Abstract and Keywords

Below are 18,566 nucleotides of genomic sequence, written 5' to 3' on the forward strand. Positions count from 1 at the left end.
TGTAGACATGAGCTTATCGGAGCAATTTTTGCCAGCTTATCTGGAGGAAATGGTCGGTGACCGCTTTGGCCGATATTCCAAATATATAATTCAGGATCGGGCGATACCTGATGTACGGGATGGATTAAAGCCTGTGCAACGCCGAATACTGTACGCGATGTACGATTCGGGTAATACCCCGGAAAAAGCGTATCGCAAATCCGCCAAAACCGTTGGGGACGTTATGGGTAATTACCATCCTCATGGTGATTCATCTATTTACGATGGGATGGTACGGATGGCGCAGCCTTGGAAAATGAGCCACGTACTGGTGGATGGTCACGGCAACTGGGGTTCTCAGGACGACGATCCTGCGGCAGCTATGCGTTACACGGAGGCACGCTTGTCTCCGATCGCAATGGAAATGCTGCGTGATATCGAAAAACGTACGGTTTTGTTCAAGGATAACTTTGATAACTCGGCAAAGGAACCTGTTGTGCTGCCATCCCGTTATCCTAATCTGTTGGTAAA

This chapter examines the electrification experience in the United States from 1880 to 1960, noting electricity’s effects on manufacturing and agricultural productivity, changes in the demand for worker skills, and changes in household structure. The chapter also discusses how the rise of a new industry led to new regulations and addressed discrepancies in service between urban and rural areas and presents evidence on the current state of research into the effects of these institutional changes on electricity pricing and economic growth. This historical literature can inform the current debate on the impact of large infrastructure projects in developing countries, and of electrification in particular. With over half of the world’s population still yet to acquire consistent access to electricity, these issues remain pertinent to the current policy sphere.
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